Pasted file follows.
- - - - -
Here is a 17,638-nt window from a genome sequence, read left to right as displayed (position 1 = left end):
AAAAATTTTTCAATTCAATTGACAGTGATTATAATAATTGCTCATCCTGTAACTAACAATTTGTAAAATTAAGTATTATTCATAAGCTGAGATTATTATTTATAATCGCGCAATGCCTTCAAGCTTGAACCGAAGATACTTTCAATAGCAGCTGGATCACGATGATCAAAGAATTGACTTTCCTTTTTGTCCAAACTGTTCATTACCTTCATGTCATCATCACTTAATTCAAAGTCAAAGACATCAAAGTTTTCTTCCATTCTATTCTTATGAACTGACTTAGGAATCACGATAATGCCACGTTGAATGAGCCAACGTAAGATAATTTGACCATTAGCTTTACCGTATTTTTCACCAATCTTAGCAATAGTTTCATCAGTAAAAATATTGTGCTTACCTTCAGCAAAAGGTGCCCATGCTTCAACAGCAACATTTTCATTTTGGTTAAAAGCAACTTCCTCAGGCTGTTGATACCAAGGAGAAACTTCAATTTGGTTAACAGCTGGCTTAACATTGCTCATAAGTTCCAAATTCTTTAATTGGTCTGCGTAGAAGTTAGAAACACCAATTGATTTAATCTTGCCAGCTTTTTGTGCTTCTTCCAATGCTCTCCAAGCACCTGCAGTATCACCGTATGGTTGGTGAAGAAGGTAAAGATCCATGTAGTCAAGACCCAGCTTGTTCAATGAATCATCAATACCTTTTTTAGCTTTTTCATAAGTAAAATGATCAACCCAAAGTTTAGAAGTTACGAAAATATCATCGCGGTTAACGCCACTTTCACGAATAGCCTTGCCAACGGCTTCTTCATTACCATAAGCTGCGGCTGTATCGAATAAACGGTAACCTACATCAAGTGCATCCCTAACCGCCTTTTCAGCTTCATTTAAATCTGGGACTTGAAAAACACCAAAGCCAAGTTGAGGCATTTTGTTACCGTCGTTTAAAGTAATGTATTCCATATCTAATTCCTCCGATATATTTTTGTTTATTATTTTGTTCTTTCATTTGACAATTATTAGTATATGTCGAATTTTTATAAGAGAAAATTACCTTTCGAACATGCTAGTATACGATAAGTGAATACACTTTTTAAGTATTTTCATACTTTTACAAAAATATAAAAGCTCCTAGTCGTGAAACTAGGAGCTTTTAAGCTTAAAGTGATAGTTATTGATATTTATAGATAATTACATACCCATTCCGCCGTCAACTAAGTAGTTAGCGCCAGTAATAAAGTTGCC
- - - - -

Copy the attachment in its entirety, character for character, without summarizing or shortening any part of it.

Here is a 17,638-nt window from a genome sequence, read left to right as displayed (position 1 = left end):
AAAAATTTTTCAATTCAATTGACAGTGATTATAATAATTGCTCATCCTGTAACTAACAATTTGTAAAATTAAGTATTATTCATAAGCTGAGATTATTATTTATAATCGCGCAATGCCTTCAAGCTTGAACCGAAGATACTTTCAATAGCAGCTGGATCACGATGATCAAAGAATTGACTTTCCTTTTTGTCCAAACTGTTCATTACCTTCATGTCATCATCACTTAATTCAAAGTCAAAGACATCAAAGTTTTCTTCCATTCTATTCTTATGAACTGACTTAGGAATCACGATAATGCCACGTTGAATGAGCCAACGTAAGATAATTTGACCATTAGCTTTACCGTATTTTTCACCAATCTTAGCAATAGTTTCATCAGTAAAAATATTGTGCTTACCTTCAGCAAAAGGTGCCCATGCTTCAACAGCAACATTTTCATTTTGGTTAAAAGCAACTTCCTCAGGCTGTTGATACCAAGGAGAAACTTCAATTTGGTTAACAGCTGGCTTAACATTGCTCATAAGTTCCAAATTCTTTAATTGGTCTGCGTAGAAGTTAGAAACACCAATTGATTTAATCTTGCCAGCTTTTTGTGCTTCTTCCAATGCTCTCCAAGCACCTGCAGTATCACCGTATGGTTGGTGAAGAAGGTAAAGATCCATGTAGTCAAGACCCAGCTTGTTCAATGAATCATCAATACCTTTTTTAGCTTTTTCATAAGTAAAATGATCAACCCAAAGTTTAGAAGTTACGAAAATATCATCGCGGTTAACGCCACTTTCACGAATAGCCTTGCCAACGGCTTCTTCATTACCATAAGCTGCGGCTGTATCGAATAAACGGTAACCTACATCAAGTGCATCCCTAACCGCCTTTTCAGCTTCATTTAAATCTGGGACTTGAAAAACACCAAAGCCAAGTTGAGGCATTTTGTTACCGTCGTTTAAAGTAATGTATTCCATATCTAATTCCTCCGATATATTTTTGTTTATTATTTTGTTCTTTCATTTGACAATTATTAGTATATGTCGAATTTTTATAAGAGAAAATTACCTTTCGAACATGCTAGTATACGATAAGTGAATACACTTTTTAAGTATTTTCATACTTTTACAAAAATATAAAAGCTCCTAGTCGTGAAACTAGGAGCTTTTAAGCTTAAAGTGATAGTTATTGATATTTATAGATAATTACATACCCATTCCGCCGTCAACTAAGTAGTTAGCGCCAGTAATAAAGTTGCC